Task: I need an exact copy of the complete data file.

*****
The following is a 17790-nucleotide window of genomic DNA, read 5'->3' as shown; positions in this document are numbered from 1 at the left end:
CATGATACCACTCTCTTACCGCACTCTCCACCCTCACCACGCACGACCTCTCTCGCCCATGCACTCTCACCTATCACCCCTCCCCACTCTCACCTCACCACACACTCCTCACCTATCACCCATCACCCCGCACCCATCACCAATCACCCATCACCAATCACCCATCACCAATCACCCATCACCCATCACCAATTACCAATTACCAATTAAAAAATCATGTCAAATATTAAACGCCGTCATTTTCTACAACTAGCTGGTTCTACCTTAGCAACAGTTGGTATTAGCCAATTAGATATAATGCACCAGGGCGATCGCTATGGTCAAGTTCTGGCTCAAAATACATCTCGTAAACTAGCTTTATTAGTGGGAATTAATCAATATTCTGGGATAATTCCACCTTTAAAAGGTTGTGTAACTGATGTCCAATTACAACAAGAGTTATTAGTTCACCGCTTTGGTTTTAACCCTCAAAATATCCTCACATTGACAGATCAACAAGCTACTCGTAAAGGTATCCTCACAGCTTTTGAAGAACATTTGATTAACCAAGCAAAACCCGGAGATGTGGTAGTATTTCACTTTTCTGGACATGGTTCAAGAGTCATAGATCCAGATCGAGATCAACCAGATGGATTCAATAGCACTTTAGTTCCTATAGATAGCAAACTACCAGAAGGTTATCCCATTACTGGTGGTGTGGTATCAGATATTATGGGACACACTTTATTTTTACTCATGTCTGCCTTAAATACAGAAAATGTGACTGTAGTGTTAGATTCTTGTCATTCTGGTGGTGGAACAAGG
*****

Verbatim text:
The following is a 17790-nucleotide window of genomic DNA, read 5'->3' as shown; positions in this document are numbered from 1 at the left end:
CATGATACCACTCTCTTACCGCACTCTCCACCCTCACCACGCACGACCTCTCTCGCCCATGCACTCTCACCTATCACCCCTCCCCACTCTCACCTCACCACACACTCCTCACCTATCACCCATCACCCCGCACCCATCACCAATCACCCATCACCAATCACCCATCACCAATCACCCATCACCCATCACCAATTACCAATTACCAATTAAAAAATCATGTCAAATATTAAACGCCGTCATTTTCTACAACTAGCTGGTTCTACCTTAGCAACAGTTGGTATTAGCCAATTAGATATAATGCACCAGGGCGATCGCTATGGTCAAGTTCTGGCTCAAAATACATCTCGTAAACTAGCTTTATTAGTGGGAATTAATCAATATTCTGGGATAATTCCACCTTTAAAAGGTTGTGTAACTGATGTCCAATTACAACAAGAGTTATTAGTTCACCGCTTTGGTTTTAACCCTCAAAATATCCTCACATTGACAGATCAACAAGCTACTCGTAAAGGTATCCTCACAGCTTTTGAAGAACATTTGATTAACCAAGCAAAACCCGGAGATGTGGTAGTATTTCACTTTTCTGGACATGGTTCAAGAGTCATAGATCCAGATCGAGATCAACCAGATGGATTCAATAGCACTTTAGTTCCTATAGATAGCAAACTACCAGAAGGTTATCCCATTACTGGTGGTGTGGTATCAGATATTATGGGACACACTTTATTTTTACTCATGTCTGCCTTAAATACAGAAAATGTGACTGTAGTGTTAGATTCTTGTCATTCTGGTGGTGGAACAAGG